D’Addario Foundation Introduces the Bridge Fund to Increase Equitable Music Education Access in Black Communities
In February, the D’Addario Foundation announced the launch of the Bridge Fund, an initiative specifically focused on bridging the gap between access to music education and the Black community.
Established over 40 years ago, the D’Addario Foundation has worked to overcome the decimation of music education in America’s schools by aligning itself with innovative community music programs. The Bridge Fund supports programs like Atlanta Music Project (Atlanta, GA); Buffalo String Works (Buffalo, NY); Cincinnati Symphony Orchestra’s Nouveau Program (Cincinnati, OH); Cleveland Institute of Music’s Musical Pathway Fellowship (Cleveland, OH); HARPS Foundation (Richmond, VA); Project STEP (Boston, MA); Sphinx Performance Academy (Detroit, MI); Soulsville Foundation’s Stax Music Academy (Memphis, TN); The Roots of Music (New Orleans, LA); and West Point School of Music (Chicago, IL), among others. These programs, with support from D’Addario, not only work to restore access to music education by removing barriers to entry but nurture youth development, mentorship, and leadership. Editor’s Note: The Sphinx Performance Academy is a NAMM Foundation grant recipient.
Donations to the D’Addario Bridge Fund go directly to funding these programs, with administrative costs absorbed by D’Addario, ensuring that the fund can have maximum impact on communities nationwide.
One of the newest additions to the Bridge Fund’s grantees is West Point School of Music and its Urban Music Makers Program. The program consists of a Black-led band and steel drum program that engages youth through free in-school and after-school music instruction and performance. The program’s goal is simple: to “build musical ensembles of 20 to 25 students drawn from 4th to 8th grade” and to teach them to read and perform music on one of the instruments from the standard concert band family.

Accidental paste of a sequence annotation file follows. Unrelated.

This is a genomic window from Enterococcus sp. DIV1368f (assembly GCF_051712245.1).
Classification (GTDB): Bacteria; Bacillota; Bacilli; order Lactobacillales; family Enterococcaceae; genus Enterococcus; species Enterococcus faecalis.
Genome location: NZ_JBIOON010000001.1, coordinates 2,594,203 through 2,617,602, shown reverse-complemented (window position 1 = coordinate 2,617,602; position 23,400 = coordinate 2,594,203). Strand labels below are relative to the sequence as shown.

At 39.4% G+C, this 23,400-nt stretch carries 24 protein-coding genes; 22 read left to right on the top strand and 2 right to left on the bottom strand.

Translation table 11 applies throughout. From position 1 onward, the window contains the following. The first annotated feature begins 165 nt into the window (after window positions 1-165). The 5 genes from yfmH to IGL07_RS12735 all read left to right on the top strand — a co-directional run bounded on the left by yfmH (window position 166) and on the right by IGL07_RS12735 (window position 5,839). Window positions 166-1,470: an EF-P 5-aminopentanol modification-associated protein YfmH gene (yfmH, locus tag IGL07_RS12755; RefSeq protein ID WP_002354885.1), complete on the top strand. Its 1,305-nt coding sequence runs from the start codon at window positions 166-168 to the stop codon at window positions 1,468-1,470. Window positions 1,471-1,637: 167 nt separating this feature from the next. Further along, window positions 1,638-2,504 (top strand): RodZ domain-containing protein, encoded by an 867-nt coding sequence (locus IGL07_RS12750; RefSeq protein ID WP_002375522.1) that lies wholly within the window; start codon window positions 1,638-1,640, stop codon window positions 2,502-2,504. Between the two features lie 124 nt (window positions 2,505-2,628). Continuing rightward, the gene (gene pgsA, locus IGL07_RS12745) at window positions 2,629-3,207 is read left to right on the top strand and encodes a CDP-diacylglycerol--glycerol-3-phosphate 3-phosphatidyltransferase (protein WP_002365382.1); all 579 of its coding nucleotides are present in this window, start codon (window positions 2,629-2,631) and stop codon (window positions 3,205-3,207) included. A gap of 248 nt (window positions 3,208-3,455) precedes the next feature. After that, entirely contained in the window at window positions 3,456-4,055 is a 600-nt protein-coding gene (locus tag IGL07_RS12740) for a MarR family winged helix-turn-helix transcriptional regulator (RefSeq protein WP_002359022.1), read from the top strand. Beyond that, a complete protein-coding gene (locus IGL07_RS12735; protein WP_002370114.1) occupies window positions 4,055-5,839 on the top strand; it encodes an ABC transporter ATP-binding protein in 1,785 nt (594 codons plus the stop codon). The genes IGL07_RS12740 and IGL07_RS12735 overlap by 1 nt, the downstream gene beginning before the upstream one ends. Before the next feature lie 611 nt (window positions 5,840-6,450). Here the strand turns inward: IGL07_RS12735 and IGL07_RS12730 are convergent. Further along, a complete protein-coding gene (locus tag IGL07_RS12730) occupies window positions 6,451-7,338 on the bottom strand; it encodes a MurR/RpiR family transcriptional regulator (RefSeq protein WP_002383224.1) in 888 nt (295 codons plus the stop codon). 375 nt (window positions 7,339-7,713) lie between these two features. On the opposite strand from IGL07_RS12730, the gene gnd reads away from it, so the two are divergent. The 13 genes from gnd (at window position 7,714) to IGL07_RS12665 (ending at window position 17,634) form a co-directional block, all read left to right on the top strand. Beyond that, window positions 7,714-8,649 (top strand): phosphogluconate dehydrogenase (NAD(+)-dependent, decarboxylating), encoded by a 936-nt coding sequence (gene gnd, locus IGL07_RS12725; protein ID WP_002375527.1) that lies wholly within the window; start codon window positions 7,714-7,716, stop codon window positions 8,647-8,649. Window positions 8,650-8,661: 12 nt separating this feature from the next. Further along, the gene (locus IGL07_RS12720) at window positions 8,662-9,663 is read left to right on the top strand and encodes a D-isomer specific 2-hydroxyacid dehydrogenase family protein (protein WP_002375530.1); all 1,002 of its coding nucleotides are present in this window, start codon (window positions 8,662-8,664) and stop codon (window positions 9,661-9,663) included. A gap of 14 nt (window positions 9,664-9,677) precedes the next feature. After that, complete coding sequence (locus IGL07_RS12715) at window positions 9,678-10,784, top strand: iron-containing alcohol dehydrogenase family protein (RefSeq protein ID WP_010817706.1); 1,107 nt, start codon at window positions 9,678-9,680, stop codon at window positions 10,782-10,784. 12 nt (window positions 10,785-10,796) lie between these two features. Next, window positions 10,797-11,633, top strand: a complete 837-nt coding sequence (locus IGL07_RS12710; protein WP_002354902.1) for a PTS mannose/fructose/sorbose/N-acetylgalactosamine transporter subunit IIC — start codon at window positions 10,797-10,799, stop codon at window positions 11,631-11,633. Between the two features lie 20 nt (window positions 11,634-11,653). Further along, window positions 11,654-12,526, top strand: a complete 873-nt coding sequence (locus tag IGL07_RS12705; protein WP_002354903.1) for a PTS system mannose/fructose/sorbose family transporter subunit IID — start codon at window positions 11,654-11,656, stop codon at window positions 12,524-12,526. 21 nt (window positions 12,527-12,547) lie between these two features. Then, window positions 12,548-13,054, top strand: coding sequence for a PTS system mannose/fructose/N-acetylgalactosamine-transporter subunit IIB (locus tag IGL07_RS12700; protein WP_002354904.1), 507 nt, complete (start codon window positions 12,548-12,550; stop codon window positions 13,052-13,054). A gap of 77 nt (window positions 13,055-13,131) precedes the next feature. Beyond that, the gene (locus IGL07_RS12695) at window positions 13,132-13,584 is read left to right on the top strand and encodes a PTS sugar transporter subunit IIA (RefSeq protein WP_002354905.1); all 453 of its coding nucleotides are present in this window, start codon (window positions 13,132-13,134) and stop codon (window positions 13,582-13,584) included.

The foundation's Executive Director Suzanne D’Addario Brouder said, “The Bridge Fund was established to bring attention to the essential contributions our supported programs are already making in predominantly Black communities and expand our commitment to programming, but also to expand our commitment to programming that resonates with those that identify as black and celebrates their authentic culture, talents, and desires. In our most recent grant application review, we identified that 51% of our grantee organizations are serving predominately (60% or more) students of color.”
D'Addario Brouder also highlighted the work of Johnathan Campbell, a recent high school graduate, and participant in Intonation Music, a D’Addario Foundation grantee program. After 11 years of participation in the program, Campbell earned a scholarship from the D’Addario Foundation and is attending Elmhurst University as a first-generation college student. To read about Campbell’s achievements, please visit https://foundation.daddario.com/news/johnathan-campbell/.
For more information on the D’Addario Foundation’s Bridge Fund, please visit https://foundation.daddario.com/bridge-fund/.
Editor’s Note: The Arts Education Data Project, found at https://artseddata.org/national_report_2019/ found that “a disproportionate number of public-school students without access to music and arts education are concentrated in schools in major urban communities; have the highest percentage of students eligible for free/reduced price meals; and are either majority Black, Hispanic, or Native American. In addition, many of these students without music and arts education attend public charter schools.”